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I bought a new macbook pro, till the day I bought the battery indicator is not moving further from 96%. I wonder if there is a problem with the battery because if I unplug my power cable it is still showing 96%. My previous Mac used to show 100% or "Charged" but in OS X Lion it isn't the same, is it?

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<kbd>Option</kbd>-click the battery menulet. What is the battery condition? –  daviesgeek Sep 9 '11 at 16:45
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When i clicked, it showed me, Battery is charged. –  linguini Sep 9 '11 at 16:48
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Hold down the Option key, then click the menulet. It should give you the battery condition. –  daviesgeek Sep 9 '11 at 16:53
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@daviesgeek: I was a bit surprised, but I do have a job to do. Just don't let it happen again or you'll be in real trouble! [wags finger with comedic intensity and a sarcastically-furrowed brow] –  Philip Regan Sep 9 '11 at 18:58
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Here are the troubleshooting steps: 1. Turn Off 2. Hold down the keys: Shift+Ctrl+Alt(Option)+Power button all together for 25 Seconds. 3. Restart the system. –  linguini Sep 9 '11 at 19:08

2 Answers 2

up vote 1 down vote accepted

You probably need to recalibrate your battery. This will essentially tell the OS what the full charge is and in general make the "% remaining" more accurate. You may also need to reset the SMC

Coconut Battery is a great freeware application to give you more info on your battery health.

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Do note, that the new unibody macs with integrated batteries (the ones users don't just swap without tools) do not need any sort of calibration. The system uses adaptive charging rather than the old calibration routine. I have seen a brand new battery need a normal cycle or two to top off - and do note that often the charging circuitry is "lazy" - it sometimes will wait until you are down 10% before starting a charge. –  bmike Sep 9 '11 at 22:47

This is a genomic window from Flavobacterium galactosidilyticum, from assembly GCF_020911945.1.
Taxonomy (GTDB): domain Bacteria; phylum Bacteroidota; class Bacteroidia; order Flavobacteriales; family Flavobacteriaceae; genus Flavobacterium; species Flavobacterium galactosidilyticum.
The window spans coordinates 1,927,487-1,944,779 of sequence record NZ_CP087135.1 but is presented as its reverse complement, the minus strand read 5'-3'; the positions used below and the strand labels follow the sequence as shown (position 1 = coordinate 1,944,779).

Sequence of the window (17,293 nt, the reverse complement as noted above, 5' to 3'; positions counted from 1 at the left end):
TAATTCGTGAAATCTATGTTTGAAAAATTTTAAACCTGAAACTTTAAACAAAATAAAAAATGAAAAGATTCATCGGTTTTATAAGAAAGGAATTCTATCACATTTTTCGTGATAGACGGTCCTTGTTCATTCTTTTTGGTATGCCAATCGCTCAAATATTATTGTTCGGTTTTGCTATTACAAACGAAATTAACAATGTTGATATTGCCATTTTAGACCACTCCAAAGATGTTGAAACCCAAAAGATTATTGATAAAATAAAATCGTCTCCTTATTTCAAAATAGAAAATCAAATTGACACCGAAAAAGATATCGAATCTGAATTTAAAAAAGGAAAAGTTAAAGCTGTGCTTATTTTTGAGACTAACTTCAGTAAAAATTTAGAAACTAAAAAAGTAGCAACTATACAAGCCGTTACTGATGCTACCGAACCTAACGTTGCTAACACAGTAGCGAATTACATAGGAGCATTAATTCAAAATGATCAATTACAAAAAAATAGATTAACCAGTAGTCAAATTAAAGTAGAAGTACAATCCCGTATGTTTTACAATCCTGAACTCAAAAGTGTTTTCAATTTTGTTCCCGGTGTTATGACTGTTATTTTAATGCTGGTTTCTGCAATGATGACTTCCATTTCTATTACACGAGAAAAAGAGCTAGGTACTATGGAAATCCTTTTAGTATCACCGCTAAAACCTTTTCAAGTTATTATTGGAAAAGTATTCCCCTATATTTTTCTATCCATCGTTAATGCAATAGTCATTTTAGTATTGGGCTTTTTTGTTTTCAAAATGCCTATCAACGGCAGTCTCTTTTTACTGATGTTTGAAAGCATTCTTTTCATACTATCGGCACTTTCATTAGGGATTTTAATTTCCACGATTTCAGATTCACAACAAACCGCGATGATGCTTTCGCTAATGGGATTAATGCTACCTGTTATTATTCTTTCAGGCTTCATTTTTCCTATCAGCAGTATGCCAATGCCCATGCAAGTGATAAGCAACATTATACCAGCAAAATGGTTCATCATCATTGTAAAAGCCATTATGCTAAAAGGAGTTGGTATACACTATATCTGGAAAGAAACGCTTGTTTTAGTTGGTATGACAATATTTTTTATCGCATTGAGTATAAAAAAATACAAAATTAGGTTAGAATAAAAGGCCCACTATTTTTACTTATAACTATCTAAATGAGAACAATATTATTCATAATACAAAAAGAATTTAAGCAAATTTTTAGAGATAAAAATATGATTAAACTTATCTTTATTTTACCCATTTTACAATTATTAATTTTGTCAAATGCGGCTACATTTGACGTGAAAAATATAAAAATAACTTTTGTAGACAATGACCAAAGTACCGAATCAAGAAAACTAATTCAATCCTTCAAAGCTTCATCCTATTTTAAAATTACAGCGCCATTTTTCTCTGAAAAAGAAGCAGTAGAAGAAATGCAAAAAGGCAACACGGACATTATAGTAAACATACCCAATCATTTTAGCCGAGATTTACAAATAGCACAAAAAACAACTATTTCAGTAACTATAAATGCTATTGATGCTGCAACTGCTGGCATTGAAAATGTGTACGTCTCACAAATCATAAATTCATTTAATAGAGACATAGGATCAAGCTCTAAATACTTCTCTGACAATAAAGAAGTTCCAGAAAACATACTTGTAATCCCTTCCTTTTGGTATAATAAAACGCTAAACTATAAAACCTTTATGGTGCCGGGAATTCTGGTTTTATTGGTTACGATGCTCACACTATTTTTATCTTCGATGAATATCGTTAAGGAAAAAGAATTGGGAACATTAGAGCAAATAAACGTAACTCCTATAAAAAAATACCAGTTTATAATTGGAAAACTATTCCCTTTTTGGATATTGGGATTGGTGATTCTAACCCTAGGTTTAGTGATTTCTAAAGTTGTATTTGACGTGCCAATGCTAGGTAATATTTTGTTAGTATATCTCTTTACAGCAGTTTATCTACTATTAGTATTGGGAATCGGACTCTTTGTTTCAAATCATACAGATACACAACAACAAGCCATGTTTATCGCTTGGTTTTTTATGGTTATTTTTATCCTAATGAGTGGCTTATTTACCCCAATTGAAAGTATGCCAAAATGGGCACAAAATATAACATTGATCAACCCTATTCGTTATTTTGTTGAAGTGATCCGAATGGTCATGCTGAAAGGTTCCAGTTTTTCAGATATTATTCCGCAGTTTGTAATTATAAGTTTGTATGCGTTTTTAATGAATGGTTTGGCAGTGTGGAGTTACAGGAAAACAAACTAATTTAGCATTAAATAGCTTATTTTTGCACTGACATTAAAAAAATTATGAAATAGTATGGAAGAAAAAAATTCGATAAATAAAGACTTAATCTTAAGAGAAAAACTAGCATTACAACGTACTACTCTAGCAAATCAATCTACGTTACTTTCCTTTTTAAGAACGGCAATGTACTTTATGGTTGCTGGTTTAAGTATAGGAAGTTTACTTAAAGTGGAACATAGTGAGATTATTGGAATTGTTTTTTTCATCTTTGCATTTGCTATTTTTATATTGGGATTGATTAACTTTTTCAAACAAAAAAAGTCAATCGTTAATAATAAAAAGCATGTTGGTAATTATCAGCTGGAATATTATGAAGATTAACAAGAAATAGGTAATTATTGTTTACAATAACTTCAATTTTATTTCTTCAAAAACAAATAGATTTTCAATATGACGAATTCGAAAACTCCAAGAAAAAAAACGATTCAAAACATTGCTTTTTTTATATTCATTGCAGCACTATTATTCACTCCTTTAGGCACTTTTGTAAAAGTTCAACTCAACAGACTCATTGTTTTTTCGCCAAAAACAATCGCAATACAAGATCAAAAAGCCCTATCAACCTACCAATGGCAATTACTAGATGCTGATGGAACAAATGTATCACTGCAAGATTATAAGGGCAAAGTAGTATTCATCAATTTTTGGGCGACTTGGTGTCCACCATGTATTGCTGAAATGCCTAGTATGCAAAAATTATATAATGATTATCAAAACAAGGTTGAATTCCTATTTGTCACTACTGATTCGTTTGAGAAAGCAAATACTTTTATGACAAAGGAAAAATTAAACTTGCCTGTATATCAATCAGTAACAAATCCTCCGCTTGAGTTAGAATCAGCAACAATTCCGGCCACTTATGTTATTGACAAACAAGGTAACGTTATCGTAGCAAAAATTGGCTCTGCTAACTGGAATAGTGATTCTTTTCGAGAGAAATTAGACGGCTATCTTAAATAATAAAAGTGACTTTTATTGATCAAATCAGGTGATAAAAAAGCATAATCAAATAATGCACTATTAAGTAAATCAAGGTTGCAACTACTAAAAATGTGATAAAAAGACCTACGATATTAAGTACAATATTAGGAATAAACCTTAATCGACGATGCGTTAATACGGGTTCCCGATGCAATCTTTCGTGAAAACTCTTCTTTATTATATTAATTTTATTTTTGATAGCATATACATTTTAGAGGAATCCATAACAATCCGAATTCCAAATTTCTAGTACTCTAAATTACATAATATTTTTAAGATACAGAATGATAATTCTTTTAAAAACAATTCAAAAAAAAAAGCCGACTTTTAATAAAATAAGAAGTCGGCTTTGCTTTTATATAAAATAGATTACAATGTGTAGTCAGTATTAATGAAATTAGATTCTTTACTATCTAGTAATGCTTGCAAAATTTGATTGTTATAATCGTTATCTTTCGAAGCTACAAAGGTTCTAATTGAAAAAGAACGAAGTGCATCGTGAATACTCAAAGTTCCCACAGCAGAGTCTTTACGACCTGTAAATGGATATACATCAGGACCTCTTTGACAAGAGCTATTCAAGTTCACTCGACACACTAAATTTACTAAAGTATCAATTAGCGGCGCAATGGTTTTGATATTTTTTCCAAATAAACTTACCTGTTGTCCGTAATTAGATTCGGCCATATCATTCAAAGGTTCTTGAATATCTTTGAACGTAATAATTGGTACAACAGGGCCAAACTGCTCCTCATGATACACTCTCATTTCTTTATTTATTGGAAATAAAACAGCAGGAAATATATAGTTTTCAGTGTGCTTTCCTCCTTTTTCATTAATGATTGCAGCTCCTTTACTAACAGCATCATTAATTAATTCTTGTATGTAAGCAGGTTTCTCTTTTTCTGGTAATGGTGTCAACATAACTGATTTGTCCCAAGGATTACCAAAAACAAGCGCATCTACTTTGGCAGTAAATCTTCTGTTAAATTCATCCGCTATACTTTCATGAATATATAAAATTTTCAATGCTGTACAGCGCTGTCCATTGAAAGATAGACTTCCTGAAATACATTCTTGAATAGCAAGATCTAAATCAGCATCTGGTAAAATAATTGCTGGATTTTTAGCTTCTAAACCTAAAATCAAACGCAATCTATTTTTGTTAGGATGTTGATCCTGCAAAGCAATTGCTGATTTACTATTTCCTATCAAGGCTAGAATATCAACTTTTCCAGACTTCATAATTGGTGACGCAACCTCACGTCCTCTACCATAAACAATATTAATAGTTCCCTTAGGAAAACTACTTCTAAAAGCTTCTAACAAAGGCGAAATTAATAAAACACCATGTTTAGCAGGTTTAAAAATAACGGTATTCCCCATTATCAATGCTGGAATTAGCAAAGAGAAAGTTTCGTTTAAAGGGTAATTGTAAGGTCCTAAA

Over time, a battery will stop holding 100% of its charge. This is normal. After a good 1-2 years of constant use, I have seen this happen on all of my batteries.

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This is not true. While batteries over time do see a reduction in charge capacity, this "plateau" will not affect the OS's interpretation of what is full (100%). For example, if a new battery had a charge capacity of 5000 mAh then OS X would mark that as a full charge (100%). If it degraded over time to 3000 mAh, then the OS would mark that new value as a full charge. You can consult your System Information.app (in /Application/Utilities) for details (listed under Hardware/Power) or to see the "Full charge capacity" and the charges remaining. –  cksum Sep 9 '11 at 18:45
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I forgot to name my source, I was basically stating what two different Apple Geniuses have previously told me. While their statements directly contradict yours, it is likely that both Geniuses could be misinformed. The sad part of that is that they are misinforming users as well. –  Christian Correa Sep 9 '11 at 21:10
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You both could be right about parts of the story. The old technology did indeed stop showing 100% as a battery aged. Especially if you didn't recalibrate them - this is far less true today. It really depends on whether you are speaking in general or in reference to a specific mac. –  bmike Sep 9 '11 at 22:49
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Lithium ion/polymer batteries, as has been used by Apple for well over a decade in their portables, does not show a "memory" footprint if not discharged and charged fully (as was exhibited by nickel cadmium batteries). Moreover, while any battery will see a degradation of maximum charge capacity over time, the OS would not report this to the user. As far as the OS is concerned, it will match the full charge capacity (FC) with the current charge (CC) capacity to deliver the percentage (e.g., FC=800 / CC=799 = 99%). The OS does not know the "once maximum" battery capacity, just the current. –  cksum Sep 9 '11 at 23:20
    
@cksum — I don’t know about the OS, but the excellent coconutBattery knows the design capacity of my battery. –  Nicolas Barbulesco Nov 1 '13 at 16:52

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